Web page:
Ngaio Railway Station

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Metlink commuter rail
Ngaio railway station 02.JPG
Ngaio railway station, looking North (2008).
Location Collingwood Street, Ngaio, Wellington, New Zealand
Coordinates 41°15′3.53″S 174°46′18.58″E / 41.2509806°S 174.7718278°E / -41.2509806; 174.7718278
Owned by Greater Wellington Regional Council
Line(s) Johnsonville Line
Platforms Dual side
Tracks Main line (1)
Crossing loop (1)
Connections Bus services
Parking 25 spaces
Other information
Fare zone 3[1]
Opened 21 September 1885
Closed 1 September 1964 (freight)
Rebuilt 1967, c2010
Electrified 2 July 1938
Previous names Crofton
Preceding station   Tranz Metro   Following station
toward Johnsonville
Johnsonville Line
toward Wellington
Former Ngaio yard layout
to Johnsonville
Collingwood Street
runaway siding
signal box
runaway siding
to Wellington
Ngaio railway station, looking south in the direction of Crofton Downs station.

Ngaio Railway Station is one of eight railway stations on the Johnsonville Branch, a commuter branch railway north of Wellington in New Zealand’s North Island, and serves the suburb of Ngaio. The station was erected and operated by the Wellington and Manawatu Railway Company (WMR) on their line from Wellington to Longburn. The area served by this station used to be called Crofton, until the suburb was renamed to Ngaio in 1908.[2] From the acquisition of the WMR by the New Zealand Railways Department in 1908 until the opening of the Tawa Flat deviation in 1937, the station was on the North Island Main Trunk Railway. On 2 July 1938 the truncated section of the line to Johnsonville became the Johnsonville Branch.

Matangi electric multiple unit trains are operated by Tranz Metro under the Metlink brand through this station in both directions to Johnsonville (to the north) and Wellington (to the south).


Ngaio was one of three stations constructed by the Wellington and Manawatu Railway Company on what is now known as the Johnsonville Branch.[3] It was opened on 21 September 1885 along with the first section of the company’s line between Wellington and Paramata.[4] Timetabled services began several days later on the 24th.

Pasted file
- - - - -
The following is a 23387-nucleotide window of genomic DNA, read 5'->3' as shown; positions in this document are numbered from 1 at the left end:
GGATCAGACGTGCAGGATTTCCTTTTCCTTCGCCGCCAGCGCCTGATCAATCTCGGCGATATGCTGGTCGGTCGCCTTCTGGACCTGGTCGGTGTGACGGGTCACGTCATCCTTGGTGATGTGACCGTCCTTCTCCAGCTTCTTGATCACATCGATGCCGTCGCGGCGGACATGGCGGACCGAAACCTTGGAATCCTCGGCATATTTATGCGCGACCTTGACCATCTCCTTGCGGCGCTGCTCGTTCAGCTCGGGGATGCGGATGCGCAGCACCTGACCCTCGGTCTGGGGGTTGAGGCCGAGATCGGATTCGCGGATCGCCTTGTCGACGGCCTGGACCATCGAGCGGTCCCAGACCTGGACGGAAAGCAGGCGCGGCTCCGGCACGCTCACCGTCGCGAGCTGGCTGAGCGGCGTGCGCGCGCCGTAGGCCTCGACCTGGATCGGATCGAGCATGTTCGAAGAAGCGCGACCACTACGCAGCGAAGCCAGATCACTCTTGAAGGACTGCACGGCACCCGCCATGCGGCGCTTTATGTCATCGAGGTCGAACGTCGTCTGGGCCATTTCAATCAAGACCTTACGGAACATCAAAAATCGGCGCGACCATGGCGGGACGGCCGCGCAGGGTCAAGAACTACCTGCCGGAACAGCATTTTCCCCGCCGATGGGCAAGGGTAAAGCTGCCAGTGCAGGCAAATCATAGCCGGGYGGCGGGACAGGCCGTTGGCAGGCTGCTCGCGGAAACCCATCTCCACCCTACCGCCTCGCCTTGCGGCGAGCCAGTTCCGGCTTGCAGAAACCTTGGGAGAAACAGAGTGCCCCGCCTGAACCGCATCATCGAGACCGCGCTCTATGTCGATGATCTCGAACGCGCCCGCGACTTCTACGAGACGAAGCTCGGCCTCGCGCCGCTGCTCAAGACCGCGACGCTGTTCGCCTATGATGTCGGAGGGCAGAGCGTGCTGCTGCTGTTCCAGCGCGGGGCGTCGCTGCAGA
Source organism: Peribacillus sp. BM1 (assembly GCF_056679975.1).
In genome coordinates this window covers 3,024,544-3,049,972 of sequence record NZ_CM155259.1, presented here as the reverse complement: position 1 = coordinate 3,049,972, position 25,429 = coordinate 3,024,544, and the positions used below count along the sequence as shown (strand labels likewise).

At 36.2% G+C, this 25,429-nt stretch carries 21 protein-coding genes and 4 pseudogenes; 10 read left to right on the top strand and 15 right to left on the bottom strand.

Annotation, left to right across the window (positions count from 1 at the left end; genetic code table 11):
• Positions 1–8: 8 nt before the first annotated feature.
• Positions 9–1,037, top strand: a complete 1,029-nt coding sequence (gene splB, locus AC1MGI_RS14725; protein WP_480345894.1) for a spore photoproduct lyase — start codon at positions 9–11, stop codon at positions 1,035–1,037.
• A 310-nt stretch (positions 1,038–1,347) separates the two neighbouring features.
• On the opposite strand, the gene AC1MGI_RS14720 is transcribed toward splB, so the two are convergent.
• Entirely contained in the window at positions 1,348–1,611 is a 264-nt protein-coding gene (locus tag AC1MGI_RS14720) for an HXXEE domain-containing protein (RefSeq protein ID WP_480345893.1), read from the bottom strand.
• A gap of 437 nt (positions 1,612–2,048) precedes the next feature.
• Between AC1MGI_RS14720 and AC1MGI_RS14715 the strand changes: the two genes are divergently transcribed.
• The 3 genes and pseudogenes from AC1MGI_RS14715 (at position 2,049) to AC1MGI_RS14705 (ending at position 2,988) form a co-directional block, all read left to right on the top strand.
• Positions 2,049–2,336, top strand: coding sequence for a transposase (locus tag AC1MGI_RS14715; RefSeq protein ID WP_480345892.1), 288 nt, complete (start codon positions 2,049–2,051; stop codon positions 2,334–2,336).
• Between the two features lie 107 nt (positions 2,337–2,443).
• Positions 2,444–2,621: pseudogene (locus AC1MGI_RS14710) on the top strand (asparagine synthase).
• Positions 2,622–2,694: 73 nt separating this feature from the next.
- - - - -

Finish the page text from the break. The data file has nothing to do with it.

The station originally only had a single side platform, with the present-day second side platform and shelter being added at a later date. The points were manually controlled from a signal box at the southern end of the station into the 1960s,[5] with this being one of the last such sections of the line before complete automation.[2]

In 2009 the loop was lengthened towards Wellington and the southbound platform was replaced and extended. Then the northbound platform was replaced and extended to enable the new Matangi EMUs to be used on the line. Other upgrades included new platform lighting, seating, and signage.


Passenger trains cross at this station as the Up-train platform is on a crossing loop. Runaway sidings are located at both the southern and northern ends of the station for Down and Up trains (respectively). Colour light signals are also located at both ends of the platforms.

Part of the Ngaio railway station car park.


Trains run in both directions through this station, departing at half-hourly intervals, supplemented by a 13/13/26 schedule at peak times on week days.

The #45 bus route passes close by this station, along Ottawa Road and Crofton Road, at the end of Waikowhai Street.


This station has dual side platforms with a passenger shelter on each. Access between the platforms is by way of at-grade pedestrian level crossings at one end of the platforms, the former access at both ends being removed during the recent extension of platform lengths. There is pedestrian access to Waikowhai Street from the Down train platform, and a car park off Collingwood Street, behind the Up train platform.


  1. ^ "Text description of fare zone boundaries". Retrieved 1 January 2008. 
  2. ^ a b Churchman, Geoffrey B. (1998) [1988]. "North Island Main Trunk". The Story of The Wellington to Johnsonville Railway (Second ed.). Wellington: IPL Books. ISBN 0-908876-05-X. In the 1920s a Main Trunk express stops at Ngaio Station (known as "Crofton Station" until 1908 when the suburb was renamed). The signal box survived into the 1960s. 
  3. ^ Hoy, Douglas G. (1970). "The Second Railway". Rails Out Of The Capital. Wellington: The New Zealand Railway and Locomotive Society. p. 22. As well as Johnsonville two other stations were erected on this section, the first at Crofton, now called Ngaio, and at Khandallah. 
  4. ^ "The Second Railway". Rails Out Of The Capital. p. 23. ... to Paramata, at which point the line was opened on September 21st 1885. 
  5. ^ "The Railway Today". Rails Out Of The Capital. p. 81. The points are [sic] operated from the small signal box also at the south end. This is however one of the odd cases when the line is manually operated as the branch is automated. 

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